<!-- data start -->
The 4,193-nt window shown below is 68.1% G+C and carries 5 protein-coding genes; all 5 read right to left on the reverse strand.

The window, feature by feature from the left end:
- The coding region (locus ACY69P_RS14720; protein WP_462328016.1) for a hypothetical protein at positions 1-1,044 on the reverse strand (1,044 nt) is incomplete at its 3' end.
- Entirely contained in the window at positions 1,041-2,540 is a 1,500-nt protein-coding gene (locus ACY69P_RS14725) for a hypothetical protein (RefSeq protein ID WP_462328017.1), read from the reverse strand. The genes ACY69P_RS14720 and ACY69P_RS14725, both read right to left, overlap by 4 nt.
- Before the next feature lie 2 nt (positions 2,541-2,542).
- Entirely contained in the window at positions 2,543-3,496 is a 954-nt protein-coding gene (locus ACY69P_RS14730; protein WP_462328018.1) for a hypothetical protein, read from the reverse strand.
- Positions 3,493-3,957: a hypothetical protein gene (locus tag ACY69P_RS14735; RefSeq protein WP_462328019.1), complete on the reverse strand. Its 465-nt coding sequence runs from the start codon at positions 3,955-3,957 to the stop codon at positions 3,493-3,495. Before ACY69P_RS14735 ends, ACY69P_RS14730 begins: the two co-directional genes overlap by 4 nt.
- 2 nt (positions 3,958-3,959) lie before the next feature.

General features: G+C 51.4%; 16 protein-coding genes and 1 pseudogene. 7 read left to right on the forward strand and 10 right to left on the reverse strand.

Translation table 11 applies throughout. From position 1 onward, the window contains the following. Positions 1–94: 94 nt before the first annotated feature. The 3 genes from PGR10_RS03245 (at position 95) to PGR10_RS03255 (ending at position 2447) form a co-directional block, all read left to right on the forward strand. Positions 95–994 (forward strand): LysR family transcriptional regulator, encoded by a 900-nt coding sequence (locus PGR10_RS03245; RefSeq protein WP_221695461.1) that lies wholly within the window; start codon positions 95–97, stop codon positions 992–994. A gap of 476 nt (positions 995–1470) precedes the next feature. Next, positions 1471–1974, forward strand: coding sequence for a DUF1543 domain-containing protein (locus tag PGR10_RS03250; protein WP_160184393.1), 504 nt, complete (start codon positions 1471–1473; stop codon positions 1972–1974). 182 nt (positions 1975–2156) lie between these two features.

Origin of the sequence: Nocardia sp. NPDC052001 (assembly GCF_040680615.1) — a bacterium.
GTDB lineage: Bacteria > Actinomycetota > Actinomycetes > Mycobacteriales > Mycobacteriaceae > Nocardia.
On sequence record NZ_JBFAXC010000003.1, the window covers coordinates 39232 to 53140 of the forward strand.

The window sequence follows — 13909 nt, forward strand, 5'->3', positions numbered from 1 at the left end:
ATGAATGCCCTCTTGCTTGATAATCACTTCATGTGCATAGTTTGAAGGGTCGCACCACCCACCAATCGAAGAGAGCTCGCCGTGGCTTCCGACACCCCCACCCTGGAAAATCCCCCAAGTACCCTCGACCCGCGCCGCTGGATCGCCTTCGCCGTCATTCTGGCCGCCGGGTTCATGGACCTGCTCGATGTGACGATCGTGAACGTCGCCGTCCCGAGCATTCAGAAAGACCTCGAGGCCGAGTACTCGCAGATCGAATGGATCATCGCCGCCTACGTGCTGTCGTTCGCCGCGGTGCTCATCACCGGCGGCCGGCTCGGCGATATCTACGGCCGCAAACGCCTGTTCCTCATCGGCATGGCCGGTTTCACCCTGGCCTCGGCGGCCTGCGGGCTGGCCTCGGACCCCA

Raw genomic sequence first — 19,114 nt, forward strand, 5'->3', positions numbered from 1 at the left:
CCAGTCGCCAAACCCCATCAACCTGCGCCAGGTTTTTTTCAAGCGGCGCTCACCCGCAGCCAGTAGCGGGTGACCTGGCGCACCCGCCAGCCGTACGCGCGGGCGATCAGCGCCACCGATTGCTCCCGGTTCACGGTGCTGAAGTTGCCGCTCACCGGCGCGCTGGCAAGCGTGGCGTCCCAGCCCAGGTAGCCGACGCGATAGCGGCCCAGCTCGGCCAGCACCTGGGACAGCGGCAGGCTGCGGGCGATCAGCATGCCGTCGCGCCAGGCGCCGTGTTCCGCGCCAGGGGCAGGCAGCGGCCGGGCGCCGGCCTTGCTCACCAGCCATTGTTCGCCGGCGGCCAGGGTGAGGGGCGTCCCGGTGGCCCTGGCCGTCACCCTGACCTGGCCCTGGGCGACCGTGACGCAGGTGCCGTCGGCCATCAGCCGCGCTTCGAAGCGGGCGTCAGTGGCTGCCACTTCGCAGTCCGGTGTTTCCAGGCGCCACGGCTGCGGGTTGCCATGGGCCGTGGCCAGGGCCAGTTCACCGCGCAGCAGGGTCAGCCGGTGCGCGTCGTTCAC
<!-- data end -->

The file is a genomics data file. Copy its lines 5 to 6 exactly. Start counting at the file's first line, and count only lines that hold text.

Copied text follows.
- Before the next feature lie 2 nt (positions 2,541-2,542).
- Entirely contained in the window at positions 2,543-3,496 is a 954-nt protein-coding gene (locus ACY69P_RS14730; protein WP_462328018.1) for a hypothetical protein, read from the reverse strand.